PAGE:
Our statistician merely informs us of the average salaries of masters and mistresses by gubernia and the different categories of schools. The official classifications are scrupulously observed. But anyone who wants to know the truth is not interested in which gubernia and in which category of schools the teachers starve, but how many teachers are starving and living in poverty. It was quite possible to determine from the returns of the census how many teachers are being paid starvation salaries (say, under 360 rubles, from 360 to 400 rubles, etc.), and this should unquestionably have been done. But it has not been done. It has been buried in the hundreds of thousands of cards at the archives.

What the public has been informed of is only the officially purged and officially embellished averages of salaries by category and gubernia.... Need we say, too, that the liberal statisticians made a point of concealing from the public what percentage of the starving teachers have families.

These “average” figures show that a schoolmistress (in the St. Petersburg academic district) receives 433 rubles a year, and a schoolmaster, 376. But most of the teachers are in the countryside. There “average” salaries are 347 rubles for the schoolmistress, and 367 rubles for the schoolmaster. (Let us   note that the overall number of schoolmistresses is double that of schoolmasters).

Most of the teachers of the St. Petersburg district are outside St. Petersburg Gubernia. The salaries of school-mistresses are: Olonets Gubernia—375 rubles; Novgorod Gubernia—358 rubles; Vologda Gubernia—320 rubles; Archangel Gubernia—319 rubles; and Pskov Gubernia—312 rubles.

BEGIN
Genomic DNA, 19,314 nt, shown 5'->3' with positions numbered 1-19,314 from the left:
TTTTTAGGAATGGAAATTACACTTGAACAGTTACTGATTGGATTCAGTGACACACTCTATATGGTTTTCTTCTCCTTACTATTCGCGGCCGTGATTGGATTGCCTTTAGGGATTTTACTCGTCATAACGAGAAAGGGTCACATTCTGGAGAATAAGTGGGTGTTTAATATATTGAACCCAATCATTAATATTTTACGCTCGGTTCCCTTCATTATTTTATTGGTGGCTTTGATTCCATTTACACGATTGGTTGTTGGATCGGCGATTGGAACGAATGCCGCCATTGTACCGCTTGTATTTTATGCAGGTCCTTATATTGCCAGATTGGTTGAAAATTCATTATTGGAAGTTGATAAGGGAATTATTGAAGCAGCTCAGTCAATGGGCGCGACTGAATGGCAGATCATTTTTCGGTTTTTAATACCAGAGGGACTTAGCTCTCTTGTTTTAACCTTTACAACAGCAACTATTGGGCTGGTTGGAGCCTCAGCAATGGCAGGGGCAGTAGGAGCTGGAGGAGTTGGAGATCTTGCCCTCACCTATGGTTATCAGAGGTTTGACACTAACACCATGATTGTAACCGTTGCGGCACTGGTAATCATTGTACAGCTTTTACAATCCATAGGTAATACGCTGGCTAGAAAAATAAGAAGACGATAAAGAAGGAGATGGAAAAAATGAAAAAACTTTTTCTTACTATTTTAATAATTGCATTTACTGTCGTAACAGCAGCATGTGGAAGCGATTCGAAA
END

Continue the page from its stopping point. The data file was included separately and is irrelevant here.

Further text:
Even these figures, which put a gloss on reality, make it clear that the majority of schoolmistresses are paid a starvation salary. With the present high cost of living the 26–30 rubles a month for schoolmistresses, of whom (on average again) 11.5 per cent are married and 4.4 per cent are widows, is undoubtedly a beggarly salary which condemns teachers to starvation and indigence.

From the “category” data we find that 2,180 schoolmistresses worked in parish one-class schools (in the St. Petersburg academic district, with a total of 7,693 schoolmistresses). Consequently, we have here a “category” with a highly impressive number of teachers. What then are they paid?

An average of 302 rubles in the towns, and 301 rubles in the villages.

The Russian state spends hundreds of millions of rubles on the maintenance of its civil service, the police, the army, etc., while dooming teachers in the people’s schools to starvation. The bourgeoisie “sympathises” with public education—with the proviso, however, that the teachers live in worse conditions than the servants in the manor-houses and the houses of the rich....


{1} Lenin wrote the article in connection with the All-Russia Congress on Public Education which was to be held in St. Petersburg during the winter holidays at the end of December 1913. The Bolsheviks wanted to use the Congress as a legal opportunity for spreading Bolshevik ideas and revolutionary demands. The article is closely connected with Lenin’s “The Question of Ministry of Education Policy” (see present edition, Vol. 19, pp. 137–46). p. 300